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J Public Health Dent. 2005 Fall;65(4):221-30.

Florida adults' oral cancer knowledge and examination experiences.

Author information

1
University of Florida College of Dentistry, Division of Public Health Services and Research, 1600 SW Archer Road, PO Box 100404, Gainesville, FL 32610-0404, USA. stomar@dental.ufl.edu

Abstract

OBJECTIVE:

This study assessed awareness of oral cancer, knowledge of its major risk factors and clinical signs, and oral cancer examination experiences among Florida adults aged 40 years and older.

METHODS:

A statewide random digit dial, computer assisted telephone survey was conducted in 2002. Data from 1,773 respondents were weighted to permit statewide estimates. Bivariate analyses were used to examine awareness and knowledge of oral cancer. Multiple logistic regression analysis was used to model past-year oral cancer examination experiences of Florida's adults.

RESULTS:

In Florida, 15.5% of adults aged 40 years and older had never heard of oral cancer and another 40.3% reportedly knew little or nothing about it. About one-half of adults did not think oral white or red patches or bleeding could indicate oral cancer and 27.6% correctly identified three of oral cancer's major risk factors. After hearing an oral cancer exam described, just 19.5% of adults reported receiving one within the preceding 12 months. Blacks and Hispanics were significantly less likely than non-Hispanic whites to have received a recent oral cancer examination. Persons with low levels of education, those who lacked a regular dentist or source of preventive medical care, and adults who knew few or none of the clinical signs of oral cancer also were less likely to have received a recent oral cancer exam.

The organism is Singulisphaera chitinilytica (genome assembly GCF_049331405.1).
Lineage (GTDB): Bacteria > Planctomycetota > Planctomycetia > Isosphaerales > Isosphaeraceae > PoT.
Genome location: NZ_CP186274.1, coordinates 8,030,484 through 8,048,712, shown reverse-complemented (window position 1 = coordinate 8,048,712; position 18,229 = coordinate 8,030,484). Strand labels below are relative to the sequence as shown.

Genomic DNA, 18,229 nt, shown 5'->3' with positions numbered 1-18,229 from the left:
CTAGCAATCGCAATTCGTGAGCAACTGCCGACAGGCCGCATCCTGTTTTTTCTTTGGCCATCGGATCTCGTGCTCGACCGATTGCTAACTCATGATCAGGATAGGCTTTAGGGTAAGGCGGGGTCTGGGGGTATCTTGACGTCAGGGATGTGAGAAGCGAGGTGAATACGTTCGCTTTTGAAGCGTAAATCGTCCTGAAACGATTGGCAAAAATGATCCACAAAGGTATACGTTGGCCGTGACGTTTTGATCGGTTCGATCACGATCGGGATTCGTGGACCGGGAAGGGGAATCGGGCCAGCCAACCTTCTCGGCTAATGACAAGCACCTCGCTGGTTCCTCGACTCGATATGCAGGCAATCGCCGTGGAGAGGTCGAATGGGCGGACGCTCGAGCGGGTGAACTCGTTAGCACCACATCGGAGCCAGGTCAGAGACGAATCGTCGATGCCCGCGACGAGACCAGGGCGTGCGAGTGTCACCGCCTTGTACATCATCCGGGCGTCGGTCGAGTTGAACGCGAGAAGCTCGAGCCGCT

CONCLUSIONS:

There is widespread lack of awareness and knowledge in Florida regarding oral cancer and low levels of reported examination, particularly among groups experiencing disproportionately high incidence and late stage diagnosis. Increasing awareness of this disease and promoting primary and secondary prevention may help lessen the disease burden in Florida and reduce racial disparities in its outcomes.

[Indexed for MEDLINE]

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